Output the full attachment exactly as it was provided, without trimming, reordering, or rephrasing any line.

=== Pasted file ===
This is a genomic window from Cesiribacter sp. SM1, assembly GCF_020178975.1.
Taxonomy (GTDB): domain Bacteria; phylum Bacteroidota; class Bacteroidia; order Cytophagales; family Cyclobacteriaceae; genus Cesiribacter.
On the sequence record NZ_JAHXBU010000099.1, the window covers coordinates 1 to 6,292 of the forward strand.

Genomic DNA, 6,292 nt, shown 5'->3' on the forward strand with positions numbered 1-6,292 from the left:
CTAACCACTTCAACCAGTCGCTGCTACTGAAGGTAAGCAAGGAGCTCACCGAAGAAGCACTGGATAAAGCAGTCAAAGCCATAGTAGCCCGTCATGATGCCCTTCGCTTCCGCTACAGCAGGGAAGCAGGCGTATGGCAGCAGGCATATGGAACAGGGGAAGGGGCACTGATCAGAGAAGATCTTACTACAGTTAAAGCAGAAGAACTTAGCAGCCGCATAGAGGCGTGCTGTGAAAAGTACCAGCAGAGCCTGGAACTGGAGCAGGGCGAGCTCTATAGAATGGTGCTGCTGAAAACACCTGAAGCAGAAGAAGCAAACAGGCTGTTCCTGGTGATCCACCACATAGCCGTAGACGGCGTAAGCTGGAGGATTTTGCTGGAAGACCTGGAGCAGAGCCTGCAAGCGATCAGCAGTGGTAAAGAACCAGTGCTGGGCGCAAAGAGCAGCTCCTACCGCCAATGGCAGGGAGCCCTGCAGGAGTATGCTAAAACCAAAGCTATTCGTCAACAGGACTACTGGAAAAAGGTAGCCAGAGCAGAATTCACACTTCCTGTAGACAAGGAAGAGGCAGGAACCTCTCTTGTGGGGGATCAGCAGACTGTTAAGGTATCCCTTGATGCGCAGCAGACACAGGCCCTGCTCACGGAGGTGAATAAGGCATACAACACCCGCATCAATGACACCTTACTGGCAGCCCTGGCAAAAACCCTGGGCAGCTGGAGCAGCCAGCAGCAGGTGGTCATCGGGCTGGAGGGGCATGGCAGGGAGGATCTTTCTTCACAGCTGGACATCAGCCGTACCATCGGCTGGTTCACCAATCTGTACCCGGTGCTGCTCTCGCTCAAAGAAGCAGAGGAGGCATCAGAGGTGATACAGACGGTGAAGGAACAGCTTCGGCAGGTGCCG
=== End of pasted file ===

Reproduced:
This is a genomic window from Cesiribacter sp. SM1, assembly GCF_020178975.1.
Taxonomy (GTDB): domain Bacteria; phylum Bacteroidota; class Bacteroidia; order Cytophagales; family Cyclobacteriaceae; genus Cesiribacter.
On the sequence record NZ_JAHXBU010000099.1, the window covers coordinates 1 to 6,292 of the forward strand.

Genomic DNA, 6,292 nt, shown 5'->3' on the forward strand with positions numbered 1-6,292 from the left:
CTAACCACTTCAACCAGTCGCTGCTACTGAAGGTAAGCAAGGAGCTCACCGAAGAAGCACTGGATAAAGCAGTCAAAGCCATAGTAGCCCGTCATGATGCCCTTCGCTTCCGCTACAGCAGGGAAGCAGGCGTATGGCAGCAGGCATATGGAACAGGGGAAGGGGCACTGATCAGAGAAGATCTTACTACAGTTAAAGCAGAAGAACTTAGCAGCCGCATAGAGGCGTGCTGTGAAAAGTACCAGCAGAGCCTGGAACTGGAGCAGGGCGAGCTCTATAGAATGGTGCTGCTGAAAACACCTGAAGCAGAAGAAGCAAACAGGCTGTTCCTGGTGATCCACCACATAGCCGTAGACGGCGTAAGCTGGAGGATTTTGCTGGAAGACCTGGAGCAGAGCCTGCAAGCGATCAGCAGTGGTAAAGAACCAGTGCTGGGCGCAAAGAGCAGCTCCTACCGCCAATGGCAGGGAGCCCTGCAGGAGTATGCTAAAACCAAAGCTATTCGTCAACAGGACTACTGGAAAAAGGTAGCCAGAGCAGAATTCACACTTCCTGTAGACAAGGAAGAGGCAGGAACCTCTCTTGTGGGGGATCAGCAGACTGTTAAGGTATCCCTTGATGCGCAGCAGACACAGGCCCTGCTCACGGAGGTGAATAAGGCATACAACACCCGCATCAATGACACCTTACTGGCAGCCCTGGCAAAAACCCTGGGCAGCTGGAGCAGCCAGCAGCAGGTGGTCATCGGGCTGGAGGGGCATGGCAGGGAGGATCTTTCTTCACAGCTGGACATCAGCCGTACCATCGGCTGGTTCACCAATCTGTACCCGGTGCTGCTCTCGCTCAAAGAAGCAGAGGAGGCATCAGAGGTGATACAGACGGTGAAGGAACAGCTTCGGCAGGTGCCG